Thursday, April 16, 2009

Determining Cosmic Distances

So I got my first astronomy question! Thanks pitrowski89 for asking!

He asked: How do Astronomers know how far away the farthest galaxy is?

I'll try my best to answer the question.

The truth is they don't have an exact estimate on how far away the galaxies are because of how extremely far away they are. This only becomes more difficult when astronomers start to view galaxies on the edge of the universe. Since our universe is expanding and is so incredibly large any galaxy viewed on the edge of our universe would be almost as old as the universe itself. However, with the use of powerful telescopes and computers capable of performing immense mathematical calculations (for instance general relativity) they have come up with a pretty good idea of how far away the farthest galaxies are. This is mainly through the technique of measuring a galaxy's red shift in the light spectrum, or how fast it is moving away from us.

Closer galaxies are a bit easier to determine the distance to. There are many techniques astronomers have used to measure these distances and most of them give us accurate and proven answers. The most popular way for measuring any cosmic distance is by first finding the distance to nearby stars. Stars are easy to find the distance to because they can tell the size and brightness of a star by its color (an indication of how hot it is). The measurement of a star's brightness is called its magnitude. The brighter the object, the lower its magnitude (the Sun appears to us on Earth as -26.73). Since we are on Earth we can easily measure how bright a star's magnitude appears to us. This is called the apparent magnitude. The problem with this is that a really big, hot star that is far away might appear to have the same magnitude as a relatively normal star that is closer to us. For this reason there is also absolute magnitude, or a measure of how bright a star would be if viewed from one light year away (the Sun is actually -4.83). Like mentioned earlier, the color of the star is then used to determine how bright the star should be. Knowing both how bright a star appears, and how bright it would be if viewed from a standard distance, astronomers can then figure out how far away the star is.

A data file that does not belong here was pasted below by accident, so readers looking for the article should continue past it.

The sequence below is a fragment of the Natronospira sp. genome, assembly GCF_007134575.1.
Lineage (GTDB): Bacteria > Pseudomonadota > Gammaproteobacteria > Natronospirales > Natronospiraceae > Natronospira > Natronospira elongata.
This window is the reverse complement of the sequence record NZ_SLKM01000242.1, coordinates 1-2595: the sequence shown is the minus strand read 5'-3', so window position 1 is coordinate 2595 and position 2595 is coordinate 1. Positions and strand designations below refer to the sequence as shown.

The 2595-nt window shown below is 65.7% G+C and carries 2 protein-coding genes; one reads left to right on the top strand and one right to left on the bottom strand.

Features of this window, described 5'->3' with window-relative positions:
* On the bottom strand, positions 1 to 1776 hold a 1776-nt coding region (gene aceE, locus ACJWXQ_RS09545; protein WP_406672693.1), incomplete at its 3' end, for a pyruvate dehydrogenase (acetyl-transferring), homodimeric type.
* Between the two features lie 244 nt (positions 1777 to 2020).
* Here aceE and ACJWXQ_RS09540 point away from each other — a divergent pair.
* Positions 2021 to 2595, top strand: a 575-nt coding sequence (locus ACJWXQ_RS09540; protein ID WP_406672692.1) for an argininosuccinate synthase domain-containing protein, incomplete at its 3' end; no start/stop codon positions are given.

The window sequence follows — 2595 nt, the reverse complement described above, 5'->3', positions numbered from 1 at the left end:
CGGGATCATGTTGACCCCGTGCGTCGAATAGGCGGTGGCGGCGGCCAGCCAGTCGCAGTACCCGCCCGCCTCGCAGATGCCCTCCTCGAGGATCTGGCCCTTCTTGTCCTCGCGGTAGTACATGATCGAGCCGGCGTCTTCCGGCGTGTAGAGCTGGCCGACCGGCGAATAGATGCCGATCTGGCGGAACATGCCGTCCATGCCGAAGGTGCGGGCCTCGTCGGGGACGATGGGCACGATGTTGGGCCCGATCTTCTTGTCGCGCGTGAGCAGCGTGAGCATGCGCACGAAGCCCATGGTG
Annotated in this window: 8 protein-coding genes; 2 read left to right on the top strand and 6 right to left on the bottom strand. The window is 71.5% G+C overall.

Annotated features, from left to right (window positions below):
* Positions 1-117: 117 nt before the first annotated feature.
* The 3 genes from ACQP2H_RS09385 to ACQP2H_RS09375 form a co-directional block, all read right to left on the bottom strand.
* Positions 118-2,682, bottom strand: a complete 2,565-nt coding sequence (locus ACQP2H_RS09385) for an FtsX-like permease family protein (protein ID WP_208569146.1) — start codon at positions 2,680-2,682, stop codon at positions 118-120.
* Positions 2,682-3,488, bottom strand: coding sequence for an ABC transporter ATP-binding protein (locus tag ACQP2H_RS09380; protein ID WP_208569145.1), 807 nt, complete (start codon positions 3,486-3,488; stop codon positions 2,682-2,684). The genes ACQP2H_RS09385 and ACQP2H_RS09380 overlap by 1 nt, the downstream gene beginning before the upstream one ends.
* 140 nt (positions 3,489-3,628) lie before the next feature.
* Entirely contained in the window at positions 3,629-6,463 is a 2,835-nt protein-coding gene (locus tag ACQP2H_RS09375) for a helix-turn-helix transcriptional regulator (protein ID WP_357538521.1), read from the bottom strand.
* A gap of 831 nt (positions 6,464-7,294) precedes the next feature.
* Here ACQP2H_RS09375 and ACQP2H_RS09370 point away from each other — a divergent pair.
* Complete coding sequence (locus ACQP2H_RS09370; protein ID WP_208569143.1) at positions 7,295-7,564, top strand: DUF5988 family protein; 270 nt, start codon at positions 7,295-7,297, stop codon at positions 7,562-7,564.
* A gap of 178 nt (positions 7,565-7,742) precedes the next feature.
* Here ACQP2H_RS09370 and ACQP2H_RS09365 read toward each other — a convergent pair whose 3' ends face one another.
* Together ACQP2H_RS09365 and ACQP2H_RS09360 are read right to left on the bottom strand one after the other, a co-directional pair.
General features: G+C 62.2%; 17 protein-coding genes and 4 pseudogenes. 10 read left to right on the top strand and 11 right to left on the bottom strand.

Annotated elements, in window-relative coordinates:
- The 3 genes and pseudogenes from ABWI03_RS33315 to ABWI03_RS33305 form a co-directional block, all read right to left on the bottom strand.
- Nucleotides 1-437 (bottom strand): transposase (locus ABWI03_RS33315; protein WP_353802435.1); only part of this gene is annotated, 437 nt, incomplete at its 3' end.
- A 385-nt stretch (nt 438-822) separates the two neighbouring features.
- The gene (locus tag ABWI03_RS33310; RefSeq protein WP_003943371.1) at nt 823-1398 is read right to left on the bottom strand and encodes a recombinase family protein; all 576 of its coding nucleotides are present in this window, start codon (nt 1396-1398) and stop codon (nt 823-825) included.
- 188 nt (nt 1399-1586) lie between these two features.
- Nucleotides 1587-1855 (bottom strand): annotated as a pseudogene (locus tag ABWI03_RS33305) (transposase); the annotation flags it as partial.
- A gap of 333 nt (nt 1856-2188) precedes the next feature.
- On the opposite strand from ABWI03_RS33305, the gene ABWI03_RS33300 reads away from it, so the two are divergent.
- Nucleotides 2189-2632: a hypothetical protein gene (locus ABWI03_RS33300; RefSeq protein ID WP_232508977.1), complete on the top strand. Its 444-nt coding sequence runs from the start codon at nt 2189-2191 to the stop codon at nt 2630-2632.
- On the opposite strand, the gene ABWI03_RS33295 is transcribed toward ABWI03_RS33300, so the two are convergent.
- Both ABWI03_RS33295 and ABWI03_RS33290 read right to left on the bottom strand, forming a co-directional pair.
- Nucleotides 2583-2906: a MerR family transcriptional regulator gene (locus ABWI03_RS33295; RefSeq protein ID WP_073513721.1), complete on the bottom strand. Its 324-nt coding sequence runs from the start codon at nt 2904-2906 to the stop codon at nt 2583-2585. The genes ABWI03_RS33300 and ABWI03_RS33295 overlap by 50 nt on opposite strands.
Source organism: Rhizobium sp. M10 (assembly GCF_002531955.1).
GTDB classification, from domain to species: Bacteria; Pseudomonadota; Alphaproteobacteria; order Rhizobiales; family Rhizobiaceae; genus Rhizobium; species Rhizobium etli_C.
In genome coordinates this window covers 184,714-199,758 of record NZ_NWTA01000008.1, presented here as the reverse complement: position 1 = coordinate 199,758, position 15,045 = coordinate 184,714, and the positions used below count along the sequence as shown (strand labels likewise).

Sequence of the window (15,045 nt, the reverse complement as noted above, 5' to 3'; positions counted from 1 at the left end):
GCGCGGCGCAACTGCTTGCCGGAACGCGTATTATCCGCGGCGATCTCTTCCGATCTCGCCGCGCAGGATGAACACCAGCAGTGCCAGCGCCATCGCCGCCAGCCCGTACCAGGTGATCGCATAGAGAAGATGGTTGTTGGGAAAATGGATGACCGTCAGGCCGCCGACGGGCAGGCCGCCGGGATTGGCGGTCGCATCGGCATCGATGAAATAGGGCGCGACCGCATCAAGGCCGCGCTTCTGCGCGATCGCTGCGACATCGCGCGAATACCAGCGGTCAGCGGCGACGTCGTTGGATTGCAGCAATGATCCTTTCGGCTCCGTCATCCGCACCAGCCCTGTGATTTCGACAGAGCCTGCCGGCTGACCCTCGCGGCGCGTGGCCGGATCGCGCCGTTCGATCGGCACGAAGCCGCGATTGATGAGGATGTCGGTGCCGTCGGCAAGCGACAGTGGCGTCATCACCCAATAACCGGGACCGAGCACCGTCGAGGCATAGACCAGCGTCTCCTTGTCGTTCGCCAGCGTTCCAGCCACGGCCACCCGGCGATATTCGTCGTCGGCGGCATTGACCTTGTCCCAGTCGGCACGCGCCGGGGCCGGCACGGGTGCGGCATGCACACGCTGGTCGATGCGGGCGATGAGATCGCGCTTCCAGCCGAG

The problem with galaxies is that they are much to big to be given an absolute magnitude. For this reason astronomers need to use different techniques to find out how far away galaxies are. There are tons of methods that have proven to be successful in helping us determine these distances. Here are most of them:

One of the most popular and proven methods for determining the distance to galaxies is actually based on the same principal as the one used for finding stars. There are some kinds of stars that don't have a standard brightness, they fluctuate. These stars are called variable stars. Though there are several different types of variable stars, only one of them, Cepheid variable stars, change brightness on regular intervals. Because Cepheid variable stars are very large stars (5-20 times bigger than the Sun) they are luminous enough to be seen in other galaxies, with the use of a powerful telescope that is. Since all Cepheid variable stars are about the same temperature, the only determinant left in how far away it is based on how big the star is. This is determined by measuring how long the variation in brightness is of the star. The longer the period, the larger the Cepheid variable star. And voila! The distance to the questioned galaxy can be determined.

Unfortunately, the farthest galaxies from us are so faint that we cannot see any individual stars in them. Sometimes we get lucky and a supernova of a star occurs (the brightest event known) which can shed some light on a galaxy's distance. Unfortunately, like I mentioned in the beginning, the galaxy is expanding. Anything we see now is what happened billions of years ago. How far away those galaxies are now is totally left up to theory. The current estimate is about 13 billion light years away or about 80,000,000,000,000,000,000,000 miles! Because this galaxy is so far away, on the edge of the universe per se, it is almost as old as the universe itself. This galaxy would be one of the first things created after the Big Bang.

If you have any questions about anything I have said feel free to ask! I tried to be as simple in explaining the question as possible. If you don't understand something I have said and want clarification I'd be happy to help you. My ability to explain this stuff in a logical fashion could make or break my decision to become an Astronomy teacher. :-D



  1. Thanks for the response. I know some kid at school that has a green laser pointer. Remember when Murphy told us that if you point the laser at a star/planet, the laser will eventually reach it? That's what brought up my question. We don't really use the green laser pointer for astronomy purposes here at school though. Just to shoot it at buildings and things across the Mississippi. It's pretty cool.

  2. Have you talked to Murphy? When we get back, we should try to say hello.

  3. What would you like to know about Galaxies?